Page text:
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Across the Former Soviet Union Training in Israel Helps People Working with Russian Terror Victims

March 15, 2005
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Psychologists working with the victims of last year’s school massacre in Russia have spent a week of training in Israel. The program, which ended Sunday, featured training in such areas as trauma-debriefing techniques, relaxation methods and ways to include schools and communities in helping people overcome trauma.

The two groups also established phone and email hotlines to do follow-ups and to give the Russians an opportunity to turn to their colleagues in Israel should they need to do so.

The training is the brainchild of World ORT and is co-sponsored by it, along with the Russian Jewish Congress.

“Unfortunately, we have an extensive experience in dealing with such cases,” said Avi Ganon, the Moscow-based director of World ORT in Russia, Belarus and Central Asia. “Sixty of our ORT school students in Israel died in terrorist attacks in the last four years,” he told journalists on Monday at a news conference in Moscow.

A leading Russian psychologist said that although Russia has skilled professionals who have worked in Beslan since the first day of the tragedy, the Israeli experience in dealing with the psychological aftermath of terrorist attacks could prove invaluable for the residents of Beslan, where more than 350 people died in the September 2004 massacre.

“Israel is constantly dealing with the aftermath of terror,” said Alexander Asmolov, a psychology professor with the Moscow State University and president of ORT Russia. “We have come to the situation when we need to learn from this experience.”

One of the Beslan psychologists who was a member of the group that visited Israel agreed that the Israeli experience is relevant for Russia.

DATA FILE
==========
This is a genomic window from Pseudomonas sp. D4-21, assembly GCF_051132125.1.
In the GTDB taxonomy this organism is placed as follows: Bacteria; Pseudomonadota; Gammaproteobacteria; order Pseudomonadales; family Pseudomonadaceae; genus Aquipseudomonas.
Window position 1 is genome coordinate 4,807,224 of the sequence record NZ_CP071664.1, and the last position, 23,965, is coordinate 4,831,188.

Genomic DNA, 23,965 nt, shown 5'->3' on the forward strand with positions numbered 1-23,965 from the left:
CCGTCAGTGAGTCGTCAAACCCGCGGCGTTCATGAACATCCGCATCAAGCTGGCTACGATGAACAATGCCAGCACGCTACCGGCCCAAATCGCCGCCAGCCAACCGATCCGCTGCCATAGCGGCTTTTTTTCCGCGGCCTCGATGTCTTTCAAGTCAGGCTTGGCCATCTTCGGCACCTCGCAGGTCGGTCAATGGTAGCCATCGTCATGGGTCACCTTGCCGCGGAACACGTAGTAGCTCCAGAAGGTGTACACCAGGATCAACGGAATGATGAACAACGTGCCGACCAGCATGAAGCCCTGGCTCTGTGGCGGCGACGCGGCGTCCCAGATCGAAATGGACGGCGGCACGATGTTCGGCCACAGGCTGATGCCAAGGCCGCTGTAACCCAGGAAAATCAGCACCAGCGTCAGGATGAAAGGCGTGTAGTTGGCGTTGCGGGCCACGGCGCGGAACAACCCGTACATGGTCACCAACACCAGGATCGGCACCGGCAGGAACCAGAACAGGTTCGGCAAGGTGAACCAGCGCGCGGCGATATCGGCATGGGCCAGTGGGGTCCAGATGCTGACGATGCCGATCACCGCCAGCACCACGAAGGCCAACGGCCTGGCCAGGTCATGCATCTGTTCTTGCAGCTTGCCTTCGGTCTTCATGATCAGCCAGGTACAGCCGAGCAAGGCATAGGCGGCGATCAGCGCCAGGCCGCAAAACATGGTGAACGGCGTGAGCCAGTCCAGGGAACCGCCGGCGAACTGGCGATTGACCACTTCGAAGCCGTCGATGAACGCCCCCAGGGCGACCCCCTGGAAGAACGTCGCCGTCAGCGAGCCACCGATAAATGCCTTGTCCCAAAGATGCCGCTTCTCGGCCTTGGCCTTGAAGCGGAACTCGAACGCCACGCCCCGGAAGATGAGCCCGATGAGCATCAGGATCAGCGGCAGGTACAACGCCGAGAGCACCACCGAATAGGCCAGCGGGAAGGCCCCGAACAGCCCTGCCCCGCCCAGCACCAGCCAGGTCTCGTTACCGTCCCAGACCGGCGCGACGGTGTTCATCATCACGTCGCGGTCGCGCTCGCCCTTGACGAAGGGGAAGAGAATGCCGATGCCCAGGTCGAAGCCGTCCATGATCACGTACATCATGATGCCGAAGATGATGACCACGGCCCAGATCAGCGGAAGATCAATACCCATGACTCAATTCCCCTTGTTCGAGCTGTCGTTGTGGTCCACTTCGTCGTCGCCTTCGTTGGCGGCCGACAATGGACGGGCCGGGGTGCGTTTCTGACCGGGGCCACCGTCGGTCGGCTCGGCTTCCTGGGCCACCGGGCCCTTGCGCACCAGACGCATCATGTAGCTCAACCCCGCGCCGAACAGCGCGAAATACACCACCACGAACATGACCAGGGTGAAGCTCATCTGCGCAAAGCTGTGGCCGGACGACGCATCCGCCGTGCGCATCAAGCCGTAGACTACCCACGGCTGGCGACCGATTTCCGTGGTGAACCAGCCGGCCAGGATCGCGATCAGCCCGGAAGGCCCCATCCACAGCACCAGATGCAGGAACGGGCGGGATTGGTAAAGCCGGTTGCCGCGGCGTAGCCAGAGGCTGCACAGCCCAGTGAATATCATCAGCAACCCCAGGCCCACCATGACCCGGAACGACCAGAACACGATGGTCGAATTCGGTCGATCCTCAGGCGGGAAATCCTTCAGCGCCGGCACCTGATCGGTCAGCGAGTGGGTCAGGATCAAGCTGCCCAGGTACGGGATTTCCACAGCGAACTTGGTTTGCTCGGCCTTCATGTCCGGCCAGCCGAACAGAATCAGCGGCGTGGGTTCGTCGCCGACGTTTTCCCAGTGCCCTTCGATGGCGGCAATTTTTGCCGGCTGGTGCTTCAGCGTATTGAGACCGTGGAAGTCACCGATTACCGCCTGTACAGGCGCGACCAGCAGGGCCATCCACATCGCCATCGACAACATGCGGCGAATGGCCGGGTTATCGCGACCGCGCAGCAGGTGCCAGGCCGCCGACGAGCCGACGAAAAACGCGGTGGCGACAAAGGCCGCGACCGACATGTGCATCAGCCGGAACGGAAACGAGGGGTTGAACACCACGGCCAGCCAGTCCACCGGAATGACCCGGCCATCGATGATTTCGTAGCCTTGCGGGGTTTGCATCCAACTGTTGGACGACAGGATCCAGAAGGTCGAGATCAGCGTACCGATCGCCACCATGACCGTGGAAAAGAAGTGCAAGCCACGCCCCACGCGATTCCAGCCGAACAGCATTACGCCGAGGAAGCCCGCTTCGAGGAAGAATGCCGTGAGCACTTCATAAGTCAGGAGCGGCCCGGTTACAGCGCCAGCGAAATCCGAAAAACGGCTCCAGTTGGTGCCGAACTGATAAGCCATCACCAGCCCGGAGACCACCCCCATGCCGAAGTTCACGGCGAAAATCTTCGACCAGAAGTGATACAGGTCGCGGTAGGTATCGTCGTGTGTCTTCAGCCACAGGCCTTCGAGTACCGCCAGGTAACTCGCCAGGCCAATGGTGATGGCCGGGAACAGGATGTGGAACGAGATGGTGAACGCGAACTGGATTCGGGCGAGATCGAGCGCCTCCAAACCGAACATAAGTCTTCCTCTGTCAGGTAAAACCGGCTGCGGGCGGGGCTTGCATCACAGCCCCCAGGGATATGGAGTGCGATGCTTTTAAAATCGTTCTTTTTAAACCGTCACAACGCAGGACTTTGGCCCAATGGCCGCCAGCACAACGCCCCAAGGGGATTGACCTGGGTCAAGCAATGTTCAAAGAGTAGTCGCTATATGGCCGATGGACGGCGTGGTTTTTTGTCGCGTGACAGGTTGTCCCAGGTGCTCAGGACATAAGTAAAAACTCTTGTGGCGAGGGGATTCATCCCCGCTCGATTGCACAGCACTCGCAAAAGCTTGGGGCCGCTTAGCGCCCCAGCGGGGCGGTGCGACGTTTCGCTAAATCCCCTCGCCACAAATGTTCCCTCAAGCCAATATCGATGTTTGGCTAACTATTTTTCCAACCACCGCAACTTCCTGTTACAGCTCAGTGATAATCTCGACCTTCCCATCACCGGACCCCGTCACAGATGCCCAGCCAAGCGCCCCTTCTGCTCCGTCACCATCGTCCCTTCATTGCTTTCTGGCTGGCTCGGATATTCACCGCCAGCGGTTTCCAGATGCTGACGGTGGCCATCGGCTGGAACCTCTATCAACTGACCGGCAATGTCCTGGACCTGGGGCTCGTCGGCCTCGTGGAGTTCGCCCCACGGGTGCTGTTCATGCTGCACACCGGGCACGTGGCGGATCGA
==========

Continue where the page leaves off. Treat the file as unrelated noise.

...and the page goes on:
“Our colleagues in Israel have accumulated a tremendous experience in rehabilitating those who survived in terrorist attacks,” Igor Dulaev said.

Dulaev, a social psychologist, has worked in Beslan since September. He first arrived in Beslan because he wanted to help his friends whose children were among the hostages. His work has been entirely focused on this troubled community ever since.

“Our area has long been the scene for interethnic and interfaith conflicts,” Dulaev said of the northern Caucasus. Beslan is located just west of the border of the separatist region of Chechnya.

Yet he said he and other experts had dealt mainly with refugees and forced migrants before the attack.

“After Beslan, this experience was not enough,” Dulaev said.

A Russian senator representing North Ossetia, the autonomous republic where Beslan is located, said Beslan’s citizens will need professional counseling for a very long time.

“It’s very hard to live through such a tragedy, but the most difficult things occur after a while, when you already think it’s all over,” said Erik Bugulov, who is also a member of the Russian parliamentary commission charged with investigating the Beslan tragedy.

“And here we have come across a shortage of experts, of those people who could help to bring people to normal human existence.”

Experts in Beslan said the culture in the Caucasus prevents people, especially men, from seeking professional psychological aid.

“Sometimes they bring you their kids who cannot sleep or eat normally after what happened in the school, and you see that these are parents themselves who need help no less than the kids,” said one of experts from Beslan who attended the week of training at ORT Moshinsky Center in Tel Aviv.

Inna Abaeva, another Beslan psychologist who was with the group in Israel, said she learned a lot by meeting some of the parents whose children were killed in Palestinian terrorist attacks.

“Our people are not living with that yet, they are still there, in the time of the tragedy. Time has to pass for them to learn how to live their life in the ‘after time,’ ” said Abaeva. “That’s what I saw in these parents in Israel. You have to teach the people how to live normal life after what happened.”

Beslan is primarily an Orthodox Christian community, surrounded by the predominantly Muslim republics of Russia Northern Caucasus. Yet Jewish groups in Russia and elsewhere were among those that provided help to the victims of one of the worst terrorist attacks in this country’s history. The Federation of Jewish Communities, the Israeli Organization of Jews from the Caucasus and the World Congress of Russian-Speaking Jewry were among those groups that also provided aid to the victims of Beslan.

A spokesman for the Russian Jewish Congress said his group supported the project, together with World ORT, because of its importance for intergroup relations.

“This project involves people of different nationalities, and this is what we deem to be of great importance now when some people are trying to saw the seeds of nationalism and xenophobia,” said Yevgeny Fedorov, referring to the recent wave of high-profile cases of anti-Semitism in Russia.

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